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Business

Samsung flags first-quarter profit jump

The South Korean tech giant's estimate for operating profit in the quarter has beaten market expectations boosting hopes that its struggling mobile business will post its first annual profit in three years.

The world's largest smartphone producer announced Thursday that its operating profit in the January-March period was expected to reach around 6.6 trillion won (4.8 billion euros, $5.6 billion), up from 6 trillion won in the same quarter a year ago.

The figure marked a jump of about 10 percent in operating profit and was substantially higher than the 5.53 trillion-won average estimated by analysts polled by Bloomberg News.

The result will encourage shareholders after a disappointing 2015 that saw Samsung lose more than $8 billion in market value. Last year, the South Koreans' flagship smartphone business suffered due to rising sales of Apple's newest iPhone, while Samsung's lower-end devices lost market share to fast-growing Chinese outfits like Huawei and Xiaomi.

Boost from new Galaxy models

Analysts attributed the strong rise in first-quarter profit to robust sales of Samsung's latest version of its Galaxy smartphone in March - a month earlier than the previous year and ahead of new launches by its competitors.

The combined shipments of the Galaxy S7 and Galaxy S7 Edge are estimated to have reached 10 million units within 20 days after the launch.

Neil Mawston, executive director of industry analyst Strategy Analytics, thinks the Galaxy S7 will become the "world's best-selling Android smartphone" in 2016. "Samsung's range of lower-cost models, like the J series, is also selling well," he told the news agency AFP.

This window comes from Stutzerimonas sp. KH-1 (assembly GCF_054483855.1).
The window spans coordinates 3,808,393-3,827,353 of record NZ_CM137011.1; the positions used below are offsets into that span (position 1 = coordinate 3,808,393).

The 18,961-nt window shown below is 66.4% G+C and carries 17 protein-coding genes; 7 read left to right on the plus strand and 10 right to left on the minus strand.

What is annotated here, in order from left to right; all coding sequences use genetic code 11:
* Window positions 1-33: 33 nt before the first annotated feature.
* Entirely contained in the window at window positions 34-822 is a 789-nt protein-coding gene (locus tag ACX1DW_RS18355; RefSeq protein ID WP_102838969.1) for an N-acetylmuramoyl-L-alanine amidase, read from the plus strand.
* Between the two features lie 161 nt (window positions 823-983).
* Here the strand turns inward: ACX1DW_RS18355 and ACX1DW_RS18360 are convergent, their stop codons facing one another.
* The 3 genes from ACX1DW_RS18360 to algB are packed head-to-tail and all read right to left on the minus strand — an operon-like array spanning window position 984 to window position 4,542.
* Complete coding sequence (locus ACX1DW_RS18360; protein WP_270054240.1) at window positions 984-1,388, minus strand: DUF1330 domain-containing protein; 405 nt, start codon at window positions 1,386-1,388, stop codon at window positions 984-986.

The Galaxy S7 models have come with an improved camera, waterproofing and microSD storage support, and are estimated to become Samsung's top earner for the first time in seven quarters.

At the same time, the South Korean won weakened against the US dollar and helped lift the company's first-quarter bottom line.

Profit growth sustainable?

However, competition from new products such as Apple's recently launched iPhone SE and Huawei's upcoming flagship P9 phone are tempering enthusiasm about Samsung.

Greg Roh, analyst at HMC Investment, told the news agency Reuters that Samsung's earnings had "peaked this year" as marketing costs were set to rise in the coming quarters, pushing down profits. And C. J. Heo from Alpha Asset Management told the same news agency: "S7 sales popped in the beginning but could very well fade as rivals launch new models."

Investor response to the estimate was equally wary, with Samsung's share price closing down 1.25 percent on Thursday.

The firm will not disclose a full breakdown of its results until late April, and gave no comment on the performance of its business divisions.

uhe/cjc (AFP, Reuters, dpa)

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